Counting SC and ST numbers helps implement programmes for them better.
Though the official figure of the quota for Other Backward Classes is 52 per cent, they get only 27 per cent reservation, because a Supreme Court verdict says reserved seats can’t exceed 50 per cent, and Scheduled Castes (SCs) and Scheduled Tribes (STs) get 23 per cent to begin with. Sample surveys such as those by the National Sample Survey Organisation (NSSO) give varying figures for India’s OBC population every year, but they are always above 27 per cent. Despite this, opponents of reservation make much noise about how the 52% OBC quota—derived from the 1931 census—is exaggerated.
Those opposed to counting OBC numbers in the census should explain why they don’t oppose counting SC and ST numbers. Counting SC and ST numbers means the Government knows the headcount of SCs and STs in every state, district, taluka, block, gram panchayat and village. This helps implement programmes meant for them better. So it should be for OBCs. On one hand, the critics argue reserving 27 per cent seats for OBCs in education and administration is unfair because their population is far less than 52 per cent. On the other, they argue we should not count how much their population actually is. Isn’t that hypocrisy?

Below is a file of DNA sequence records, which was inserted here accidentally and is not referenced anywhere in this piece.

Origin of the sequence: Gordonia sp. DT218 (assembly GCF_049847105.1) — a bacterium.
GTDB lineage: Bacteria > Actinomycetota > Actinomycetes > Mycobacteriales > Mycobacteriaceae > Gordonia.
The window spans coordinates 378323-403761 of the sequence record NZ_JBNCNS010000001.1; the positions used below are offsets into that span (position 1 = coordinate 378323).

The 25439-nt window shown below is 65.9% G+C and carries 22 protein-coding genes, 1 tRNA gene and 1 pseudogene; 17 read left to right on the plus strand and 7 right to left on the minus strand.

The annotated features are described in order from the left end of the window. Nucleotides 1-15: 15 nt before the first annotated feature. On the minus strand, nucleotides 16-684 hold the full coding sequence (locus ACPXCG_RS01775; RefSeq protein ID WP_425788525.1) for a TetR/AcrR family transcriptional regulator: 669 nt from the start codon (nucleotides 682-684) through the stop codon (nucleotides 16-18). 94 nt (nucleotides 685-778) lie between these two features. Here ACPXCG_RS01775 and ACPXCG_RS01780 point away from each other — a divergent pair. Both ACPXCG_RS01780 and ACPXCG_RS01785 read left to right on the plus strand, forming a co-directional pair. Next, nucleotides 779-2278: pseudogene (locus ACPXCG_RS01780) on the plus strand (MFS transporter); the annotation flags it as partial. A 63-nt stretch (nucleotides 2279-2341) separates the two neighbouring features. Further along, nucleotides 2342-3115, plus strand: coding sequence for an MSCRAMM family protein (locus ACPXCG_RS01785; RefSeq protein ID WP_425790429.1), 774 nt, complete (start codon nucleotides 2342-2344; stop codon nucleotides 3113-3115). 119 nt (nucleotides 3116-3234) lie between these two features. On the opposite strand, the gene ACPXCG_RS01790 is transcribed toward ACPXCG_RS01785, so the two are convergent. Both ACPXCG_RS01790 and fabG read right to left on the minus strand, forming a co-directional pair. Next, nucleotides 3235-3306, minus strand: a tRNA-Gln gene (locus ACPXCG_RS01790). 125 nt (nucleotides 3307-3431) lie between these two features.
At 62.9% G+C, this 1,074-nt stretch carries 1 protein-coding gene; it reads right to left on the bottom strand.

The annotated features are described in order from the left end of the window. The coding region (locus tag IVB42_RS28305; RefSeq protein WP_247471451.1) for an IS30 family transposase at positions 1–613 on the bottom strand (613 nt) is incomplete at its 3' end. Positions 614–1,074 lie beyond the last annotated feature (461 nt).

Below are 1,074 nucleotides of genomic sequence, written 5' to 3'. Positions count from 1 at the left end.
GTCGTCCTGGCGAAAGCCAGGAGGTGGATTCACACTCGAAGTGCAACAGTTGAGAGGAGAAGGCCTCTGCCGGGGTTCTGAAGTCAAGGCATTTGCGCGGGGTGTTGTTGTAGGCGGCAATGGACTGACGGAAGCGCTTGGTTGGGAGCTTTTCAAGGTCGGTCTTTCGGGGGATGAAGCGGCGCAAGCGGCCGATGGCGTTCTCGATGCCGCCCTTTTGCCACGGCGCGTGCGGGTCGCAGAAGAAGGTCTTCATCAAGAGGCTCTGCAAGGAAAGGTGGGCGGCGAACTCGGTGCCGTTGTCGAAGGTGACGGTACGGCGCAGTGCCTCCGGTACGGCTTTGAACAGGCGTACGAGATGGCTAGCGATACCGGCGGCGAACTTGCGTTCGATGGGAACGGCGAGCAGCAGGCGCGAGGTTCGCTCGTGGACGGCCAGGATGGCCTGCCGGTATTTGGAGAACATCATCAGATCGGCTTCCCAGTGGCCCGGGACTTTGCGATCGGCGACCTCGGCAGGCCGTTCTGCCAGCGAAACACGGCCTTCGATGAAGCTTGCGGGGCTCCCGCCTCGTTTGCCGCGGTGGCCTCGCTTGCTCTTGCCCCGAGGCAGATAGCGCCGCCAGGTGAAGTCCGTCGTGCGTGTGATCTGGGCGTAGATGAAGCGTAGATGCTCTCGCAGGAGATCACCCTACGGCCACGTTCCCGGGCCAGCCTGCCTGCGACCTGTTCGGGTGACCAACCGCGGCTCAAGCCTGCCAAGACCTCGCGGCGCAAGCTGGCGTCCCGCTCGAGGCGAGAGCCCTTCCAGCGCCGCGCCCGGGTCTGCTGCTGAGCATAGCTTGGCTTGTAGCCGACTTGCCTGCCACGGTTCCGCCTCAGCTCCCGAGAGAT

The fear that counting OBC numbers will lead to greater prevalence of caste politics is misguided. The census does not record SC and ST communities by caste names. The self-reporting method only asks if the respondent is SC or ST . Similarly, a ‘caste census’ need not enumerate how many Yadavs there are in UP. It simply needs to record how many OBCs there are. It is an idea whose time has come.